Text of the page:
By Hiroaki Sunada
With the spread of the new coronavirus, the U.S. military bases in Japan have also seen cases. Although six virus cases among military personnel have been confirmed at the U.S. Naval Base in Yokosuka (Yokosuka City), American media outlets have reported that there are more than that, prompting criticism that the U.S. military is hiding information. In fact, however, the municipal governments hosting the bases are informed of cases on the bases in accordance with a Japan-U.S. Joint Committee memorandum. The Japanese side has chosen not to make the data public in accordance with a U.S. policy “not to announce the number of cases out of military security considerations.”
At the end of March, the U.S. Defense Department announced that they would not make public the number of coronavirus cases at military bases and within the troops due to operational concerns. U.S. Forces Japan (Fussa City, Tokyo) explained to the Kanagawa Shimbun: “To maintain operational readiness, the U.S. forces will not publicize the number of cases.”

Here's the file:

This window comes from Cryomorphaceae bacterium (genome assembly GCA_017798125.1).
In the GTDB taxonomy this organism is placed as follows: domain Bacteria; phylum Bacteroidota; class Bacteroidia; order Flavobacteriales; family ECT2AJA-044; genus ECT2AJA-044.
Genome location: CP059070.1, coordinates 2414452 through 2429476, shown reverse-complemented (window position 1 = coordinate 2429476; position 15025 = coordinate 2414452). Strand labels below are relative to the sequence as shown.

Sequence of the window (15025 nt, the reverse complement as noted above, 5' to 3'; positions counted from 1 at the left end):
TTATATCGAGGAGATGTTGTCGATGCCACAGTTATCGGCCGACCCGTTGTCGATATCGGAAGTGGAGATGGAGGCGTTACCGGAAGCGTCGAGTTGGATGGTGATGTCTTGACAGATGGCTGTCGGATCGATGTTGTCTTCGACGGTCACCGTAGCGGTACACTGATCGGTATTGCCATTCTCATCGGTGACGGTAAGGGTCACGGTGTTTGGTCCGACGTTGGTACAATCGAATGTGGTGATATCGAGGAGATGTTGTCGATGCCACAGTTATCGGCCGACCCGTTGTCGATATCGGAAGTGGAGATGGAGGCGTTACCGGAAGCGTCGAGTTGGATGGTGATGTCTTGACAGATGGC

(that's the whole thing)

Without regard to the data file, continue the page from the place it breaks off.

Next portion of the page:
However, public health centers in the host municipalities have been sharing information with the military hospitals on the U.S. bases, including the number of cases and whether the patient had had contact with people not on the base. This procedure was established under the Joint Committee memorandum, which was agreed upon after the epidemic of the new type of influenza.
The Ministry of Foreign Affairs explained that, in response to the U.S. policy, it has asked municipal governments “not to make (information) public.” The Kanagawa prefectural government also receives reports from the public health centers, but the officials say that some information cannot be made public. The prefecture hopes that the central government will “collect the information and make available to the public whatever information it can.”
A Yokosuka civic group and others are objecting to this handling of the matter. “There are discrepancies between official announcements and some media reports. We are not confident that information exchange based on the memorandum is being conducted properly.” Experts have mixed opinions on the issue. Some express understanding for not making the information public, saying that “publicizing the number of coronavirus cases in the U.S. forces would negatively affect Japan’s security under the Japan-U.S. alliance.” Others say, however, that “Japan should request disclosure of information from the U.S. regardless of the U.S. Defense Department policy.”